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It ends with tragedy and a swirl of hope, but oh, what a gorgeous ride.

"Blues for an Alabama Sky" opened Friday at the Guthrie Theater in Minneapolis and director Nicole A. Watson's brilliant production is one to savor. Playwright Pearl Cleage has crafted a drawing room drama suffused with beautiful language and Chekhovian tension. With her creative team and excellent cast, Watson meets that poetry with exquisite craft and soul-feeding lyricism.

Every scene of this Guthrie production is styled as if ready to be photographed for a magazine by James Van Der Zee or painted on a large canvas by Aaron Douglas, with jazzy and bluesy accents helping to transport us into the respective realms. Framed by Sherrice Mojgani's subtle lighting, Lawrence E. Moten III's permeable and airy set also alludes to Douglas while designer Sarita Fellows' textured and telling costumes give outward expression to the hopes and dreams of characters reckoning with hardship in Harlem just as the Renaissance is unwinding in 1930.

They are not in denial, though their nickels are few. They carry on because they hear their own music, driven by things they may not even be able to name. As Angel says to her best friend Guy at the end of a scene, "We are beautiful, aren't we?" The question is not really about looks or spirit but a call for reassurance and resilience.

A singer in the once-thriving Harlem nightclub scene, Angel (Kimberly Marable) has been fired from her job and was dumped by her man (who's married). She moves into an apartment with Guy (Lamar Jefferson), a fashion designer who makes dresses on spec for Josephine Baker and dreams of joining her in Paris. Across the hall lives frumpy social worker Delia (Brittany Bellizeare), who wants to build a family planning clinic in Harlem.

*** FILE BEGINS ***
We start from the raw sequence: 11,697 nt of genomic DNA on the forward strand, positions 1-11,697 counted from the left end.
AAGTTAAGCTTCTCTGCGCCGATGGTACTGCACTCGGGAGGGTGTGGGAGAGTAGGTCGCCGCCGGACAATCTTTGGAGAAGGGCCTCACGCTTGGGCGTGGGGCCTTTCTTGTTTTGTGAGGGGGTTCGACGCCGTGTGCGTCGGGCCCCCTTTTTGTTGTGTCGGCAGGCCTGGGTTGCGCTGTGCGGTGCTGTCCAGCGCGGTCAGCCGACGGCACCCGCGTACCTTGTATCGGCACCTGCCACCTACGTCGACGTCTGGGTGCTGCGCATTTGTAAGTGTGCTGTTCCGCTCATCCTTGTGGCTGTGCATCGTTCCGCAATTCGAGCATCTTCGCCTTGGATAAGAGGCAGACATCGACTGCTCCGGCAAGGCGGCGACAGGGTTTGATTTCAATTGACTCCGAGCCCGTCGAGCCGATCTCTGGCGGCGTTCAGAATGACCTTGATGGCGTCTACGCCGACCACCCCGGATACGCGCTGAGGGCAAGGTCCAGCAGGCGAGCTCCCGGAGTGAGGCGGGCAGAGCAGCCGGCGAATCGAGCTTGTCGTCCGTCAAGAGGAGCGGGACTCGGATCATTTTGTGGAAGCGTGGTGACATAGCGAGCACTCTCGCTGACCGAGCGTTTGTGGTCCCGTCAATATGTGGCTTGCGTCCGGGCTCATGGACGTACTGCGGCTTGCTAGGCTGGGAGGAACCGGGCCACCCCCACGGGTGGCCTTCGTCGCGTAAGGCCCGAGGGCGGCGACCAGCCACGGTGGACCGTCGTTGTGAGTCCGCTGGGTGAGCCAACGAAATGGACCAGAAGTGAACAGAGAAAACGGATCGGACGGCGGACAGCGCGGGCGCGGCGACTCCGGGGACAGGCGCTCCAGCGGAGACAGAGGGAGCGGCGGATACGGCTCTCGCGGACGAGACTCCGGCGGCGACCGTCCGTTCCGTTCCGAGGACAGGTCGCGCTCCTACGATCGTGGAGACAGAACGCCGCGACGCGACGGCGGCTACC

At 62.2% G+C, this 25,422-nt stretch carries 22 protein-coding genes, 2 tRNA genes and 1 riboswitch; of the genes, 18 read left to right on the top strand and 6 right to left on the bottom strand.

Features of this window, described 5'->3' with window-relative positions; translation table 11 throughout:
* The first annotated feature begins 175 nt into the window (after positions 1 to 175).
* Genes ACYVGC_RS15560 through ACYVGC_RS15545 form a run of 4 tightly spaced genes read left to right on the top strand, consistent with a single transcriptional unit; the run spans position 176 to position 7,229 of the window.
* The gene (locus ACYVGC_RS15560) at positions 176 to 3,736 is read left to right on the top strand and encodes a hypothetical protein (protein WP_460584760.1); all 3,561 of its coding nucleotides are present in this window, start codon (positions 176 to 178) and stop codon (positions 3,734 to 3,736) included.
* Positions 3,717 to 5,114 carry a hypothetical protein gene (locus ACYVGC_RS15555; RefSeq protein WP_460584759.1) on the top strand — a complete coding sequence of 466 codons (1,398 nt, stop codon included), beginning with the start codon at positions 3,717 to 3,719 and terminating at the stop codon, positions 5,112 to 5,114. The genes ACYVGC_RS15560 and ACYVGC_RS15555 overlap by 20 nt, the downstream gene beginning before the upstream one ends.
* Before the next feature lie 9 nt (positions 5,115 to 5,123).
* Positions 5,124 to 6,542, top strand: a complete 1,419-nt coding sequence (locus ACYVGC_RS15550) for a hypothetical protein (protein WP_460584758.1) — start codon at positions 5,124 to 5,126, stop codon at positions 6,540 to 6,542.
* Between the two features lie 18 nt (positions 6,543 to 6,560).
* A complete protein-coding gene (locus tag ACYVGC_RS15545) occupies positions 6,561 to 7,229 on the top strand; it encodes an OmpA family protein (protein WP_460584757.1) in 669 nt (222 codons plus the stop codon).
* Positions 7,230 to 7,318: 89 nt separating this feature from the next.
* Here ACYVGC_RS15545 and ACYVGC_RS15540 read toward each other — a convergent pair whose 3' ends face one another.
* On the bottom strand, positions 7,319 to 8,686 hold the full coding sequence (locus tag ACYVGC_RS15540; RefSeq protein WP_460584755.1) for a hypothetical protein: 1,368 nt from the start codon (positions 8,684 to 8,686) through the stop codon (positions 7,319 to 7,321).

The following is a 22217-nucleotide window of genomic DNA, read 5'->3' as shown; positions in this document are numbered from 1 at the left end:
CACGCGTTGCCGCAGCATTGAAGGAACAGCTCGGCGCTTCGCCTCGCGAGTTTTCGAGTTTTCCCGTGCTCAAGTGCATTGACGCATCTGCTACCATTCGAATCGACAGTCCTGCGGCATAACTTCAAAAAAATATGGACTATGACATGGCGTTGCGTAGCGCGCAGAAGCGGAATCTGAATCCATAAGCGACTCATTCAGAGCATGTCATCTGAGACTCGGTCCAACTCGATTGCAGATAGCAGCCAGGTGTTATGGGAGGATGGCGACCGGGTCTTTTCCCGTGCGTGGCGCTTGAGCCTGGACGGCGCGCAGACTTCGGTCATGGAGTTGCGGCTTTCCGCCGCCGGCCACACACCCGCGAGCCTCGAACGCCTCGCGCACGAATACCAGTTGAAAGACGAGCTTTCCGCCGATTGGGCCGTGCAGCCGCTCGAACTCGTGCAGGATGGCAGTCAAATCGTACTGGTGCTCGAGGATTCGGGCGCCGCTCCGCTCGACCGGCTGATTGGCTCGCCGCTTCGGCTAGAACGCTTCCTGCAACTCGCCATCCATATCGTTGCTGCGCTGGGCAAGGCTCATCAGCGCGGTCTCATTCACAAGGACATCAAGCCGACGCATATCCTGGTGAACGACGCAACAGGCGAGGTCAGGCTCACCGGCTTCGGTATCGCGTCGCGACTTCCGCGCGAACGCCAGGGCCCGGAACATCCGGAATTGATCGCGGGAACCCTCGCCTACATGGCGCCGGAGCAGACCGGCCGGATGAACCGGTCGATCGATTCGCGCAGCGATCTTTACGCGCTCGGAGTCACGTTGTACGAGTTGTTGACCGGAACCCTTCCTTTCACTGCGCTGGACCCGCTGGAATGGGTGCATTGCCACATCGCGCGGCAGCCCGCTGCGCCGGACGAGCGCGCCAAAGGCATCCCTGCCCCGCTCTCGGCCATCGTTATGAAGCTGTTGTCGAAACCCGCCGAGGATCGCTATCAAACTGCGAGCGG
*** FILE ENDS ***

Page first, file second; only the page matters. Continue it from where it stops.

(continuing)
With doctor Sam Thomas (smooth and dignified Stephen Conrad Moore), the characters function as a kind of found family that cares for one another. Their rhythm is set on a new trajectory by Leland Cunningham (Darius Jordan Lee), a well-mannered country man new from Alabama.

Broadway star Marable, best known for roles in "Hadestown," "The Book of Mormon" and "The Lion King," brings glamour to the Guthrie stage but also feral hunger. Angel is so desperate for success that she attaches herself serially to other people's dreams. In fact, she's like a medium or an antenna, keen to pick up whatever signals are necessary. One of the most revealing moments happens around a dress that Angel wishes to borrow from Delia. Marable executes the moment with poise, as she does throughout a steady, excellent performance.

Guthrie fans may remember Bellizeare from her turn as Pecola Breedlove in "The Bluest Eye" in 2017. In "Blues," her steady, unglamorous Delia undergoes a slow transformation and Bellizeare never gets ahead of her character. That deliberate speed, slow as molasses, helps sweeten her performance.

The real surprise, and thrill, is Jefferson. True, he stumbled over a couple of lines on opening night but he otherwise delivered with the flair and assurance of someone who knows that he's having a gourmet course.

OK, there's one curious nit. Guy is meticulous in everything he wears and does — he's a designer of fashionable dresses and his speech, dress and every other thing is his calling card. So why does his hair look like something too long slept on? Did his barber secretly dislike him?

"Blues" has threads of intellectual and social thought. The name of birth control advocate and Planned Parenthood founder Margaret Sanger is evoked, as are Booker T. Washington and Marcus Garvey. But what makes the play so transporting, even as it resonates, is Watson's direction. She choreographs the action so that it moves inexorably to a beautiful, chest-patting heartbreak.

'Blues for an Alabama Sky'
Who: By Pearl Cleage. Directed by Nicole Watson.
When: 10:30 a.m. Tue., 1 & 7:30 p.m. Wed., 7:30 p.m. Thu.-Fri., 1 & 7:30 p.m. Sat., 1 p.m. Sun. Ends March 12.
Where: Guthrie Theater, 818 S. 2nd St., Mpls.
Tickets: $31-$80. 612-377-2224 or